"Fresh up from the water and preached word of baptism, united with Christ in his death and by faith in his resurrection, one expects the full glory of God (the Hebrew tikkun when all creation is mended and Israel is rectified). But instead of glory, the baptized immediately endure a spiritual attack fiercer than before! Who could have anticipated the justification of sinners did not end life’s struggles, but started it? What other struggle is left in life once sin is over? The legal [self-help] schemes’ struggle is conceived as a ladder of perfection that sinners seek to climb, but faith’s struggle (pugnat fides) is to listen only to Christ’s promise against all contrary experience – and [as we all experience] nothing is more contrary than death. … If baptism worked, shouldn’t the law be silent and ‘I’ be without sin? No. The difficulty is that the law is right; sin remains after baptism – and we feel it. Does this not put the lie to Christ, or at least to church teaching on baptism? This is the [heart of the matter] of Chapter 7 [of Romans] (p.170-171, 174)."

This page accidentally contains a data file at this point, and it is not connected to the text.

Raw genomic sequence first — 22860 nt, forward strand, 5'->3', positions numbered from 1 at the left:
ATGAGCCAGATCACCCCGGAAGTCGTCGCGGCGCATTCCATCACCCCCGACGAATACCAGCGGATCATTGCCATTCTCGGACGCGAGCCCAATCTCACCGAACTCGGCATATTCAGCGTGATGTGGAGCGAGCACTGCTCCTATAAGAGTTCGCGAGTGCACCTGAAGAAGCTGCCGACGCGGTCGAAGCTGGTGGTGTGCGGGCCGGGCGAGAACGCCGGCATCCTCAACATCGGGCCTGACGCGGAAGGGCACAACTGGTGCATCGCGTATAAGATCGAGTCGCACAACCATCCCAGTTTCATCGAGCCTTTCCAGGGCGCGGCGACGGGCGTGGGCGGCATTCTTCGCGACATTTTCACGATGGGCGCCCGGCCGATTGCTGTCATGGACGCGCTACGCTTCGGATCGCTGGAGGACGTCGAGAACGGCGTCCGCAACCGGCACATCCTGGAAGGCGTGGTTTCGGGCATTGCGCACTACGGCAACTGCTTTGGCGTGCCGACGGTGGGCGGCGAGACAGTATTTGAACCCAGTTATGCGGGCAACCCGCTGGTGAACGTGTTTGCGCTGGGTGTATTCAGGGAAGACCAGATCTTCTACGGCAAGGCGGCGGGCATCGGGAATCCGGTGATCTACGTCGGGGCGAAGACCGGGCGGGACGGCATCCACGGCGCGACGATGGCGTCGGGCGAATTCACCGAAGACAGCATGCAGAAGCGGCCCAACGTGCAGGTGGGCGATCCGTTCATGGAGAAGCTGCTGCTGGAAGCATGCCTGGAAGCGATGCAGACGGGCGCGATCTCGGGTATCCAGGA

So, what is the concluding response to this our question, placed in the voice of St. Paul at the end of Chapter 7: “Wretched person that I am! Who will deliver me from this body of death?” (Romans 7:24). And … what is this "promise of Christ" – contrary to all experience, even death – that we should constantly be reminding one another, and listening to, as a Christian family? Come and give a listen this weekend at Saturday night Vespers and again come Sunday morning worship. We’ll also be drawing upon the sage, J.R.R. Tolkien and his famous Lord of the Rings: The Fellowship of the Ring story for some illustrative “fire-power.”

j.r. christopherson
Senior Pastor